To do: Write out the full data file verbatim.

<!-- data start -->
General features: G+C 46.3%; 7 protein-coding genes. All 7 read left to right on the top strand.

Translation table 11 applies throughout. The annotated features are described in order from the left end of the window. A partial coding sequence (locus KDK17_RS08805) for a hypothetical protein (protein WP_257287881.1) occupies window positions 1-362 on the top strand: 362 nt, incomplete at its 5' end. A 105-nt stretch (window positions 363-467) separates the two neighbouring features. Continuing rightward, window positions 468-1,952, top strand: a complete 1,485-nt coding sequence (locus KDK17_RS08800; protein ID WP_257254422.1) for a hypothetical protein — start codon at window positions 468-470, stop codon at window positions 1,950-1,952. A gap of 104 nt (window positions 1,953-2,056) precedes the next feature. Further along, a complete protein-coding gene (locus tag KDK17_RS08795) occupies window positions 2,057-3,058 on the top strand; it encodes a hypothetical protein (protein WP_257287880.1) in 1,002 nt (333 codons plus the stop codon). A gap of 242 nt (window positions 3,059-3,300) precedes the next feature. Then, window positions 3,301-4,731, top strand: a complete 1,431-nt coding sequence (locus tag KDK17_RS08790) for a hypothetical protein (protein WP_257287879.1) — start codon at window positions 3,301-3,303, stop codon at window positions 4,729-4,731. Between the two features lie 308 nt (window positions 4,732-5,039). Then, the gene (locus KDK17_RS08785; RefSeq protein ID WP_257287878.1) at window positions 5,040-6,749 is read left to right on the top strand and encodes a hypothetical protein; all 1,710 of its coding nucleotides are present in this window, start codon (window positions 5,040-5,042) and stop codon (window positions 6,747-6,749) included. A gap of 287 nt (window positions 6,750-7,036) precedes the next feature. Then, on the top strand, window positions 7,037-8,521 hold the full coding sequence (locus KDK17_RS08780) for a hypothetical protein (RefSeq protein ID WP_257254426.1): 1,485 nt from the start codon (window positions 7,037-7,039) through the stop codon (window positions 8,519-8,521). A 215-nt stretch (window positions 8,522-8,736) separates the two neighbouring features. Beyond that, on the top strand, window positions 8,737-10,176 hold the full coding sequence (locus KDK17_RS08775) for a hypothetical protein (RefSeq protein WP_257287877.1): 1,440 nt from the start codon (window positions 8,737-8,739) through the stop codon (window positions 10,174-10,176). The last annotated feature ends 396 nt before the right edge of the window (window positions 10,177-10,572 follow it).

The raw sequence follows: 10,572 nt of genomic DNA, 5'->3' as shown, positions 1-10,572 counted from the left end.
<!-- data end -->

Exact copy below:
General features: G+C 46.3%; 7 protein-coding genes. All 7 read left to right on the top strand.

Translation table 11 applies throughout. The annotated features are described in order from the left end of the window. A partial coding sequence (locus KDK17_RS08805) for a hypothetical protein (protein WP_257287881.1) occupies window positions 1-362 on the top strand: 362 nt, incomplete at its 5' end. A 105-nt stretch (window positions 363-467) separates the two neighbouring features. Continuing rightward, window positions 468-1,952, top strand: a complete 1,485-nt coding sequence (locus KDK17_RS08800; protein ID WP_257254422.1) for a hypothetical protein — start codon at window positions 468-470, stop codon at window positions 1,950-1,952. A gap of 104 nt (window positions 1,953-2,056) precedes the next feature. Further along, a complete protein-coding gene (locus tag KDK17_RS08795) occupies window positions 2,057-3,058 on the top strand; it encodes a hypothetical protein (protein WP_257287880.1) in 1,002 nt (333 codons plus the stop codon). A gap of 242 nt (window positions 3,059-3,300) precedes the next feature. Then, window positions 3,301-4,731, top strand: a complete 1,431-nt coding sequence (locus tag KDK17_RS08790) for a hypothetical protein (protein WP_257287879.1) — start codon at window positions 3,301-3,303, stop codon at window positions 4,729-4,731. Between the two features lie 308 nt (window positions 4,732-5,039). Then, the gene (locus KDK17_RS08785; RefSeq protein ID WP_257287878.1) at window positions 5,040-6,749 is read left to right on the top strand and encodes a hypothetical protein; all 1,710 of its coding nucleotides are present in this window, start codon (window positions 5,040-5,042) and stop codon (window positions 6,747-6,749) included. A gap of 287 nt (window positions 6,750-7,036) precedes the next feature. Then, on the top strand, window positions 7,037-8,521 hold the full coding sequence (locus KDK17_RS08780) for a hypothetical protein (RefSeq protein ID WP_257254426.1): 1,485 nt from the start codon (window positions 7,037-7,039) through the stop codon (window positions 8,519-8,521). A 215-nt stretch (window positions 8,522-8,736) separates the two neighbouring features. Beyond that, on the top strand, window positions 8,737-10,176 hold the full coding sequence (locus KDK17_RS08775) for a hypothetical protein (RefSeq protein WP_257287877.1): 1,440 nt from the start codon (window positions 8,737-8,739) through the stop codon (window positions 10,174-10,176). The last annotated feature ends 396 nt before the right edge of the window (window positions 10,177-10,572 follow it).

The raw sequence follows: 10,572 nt of genomic DNA, 5'->3' as shown, positions 1-10,572 counted from the left end.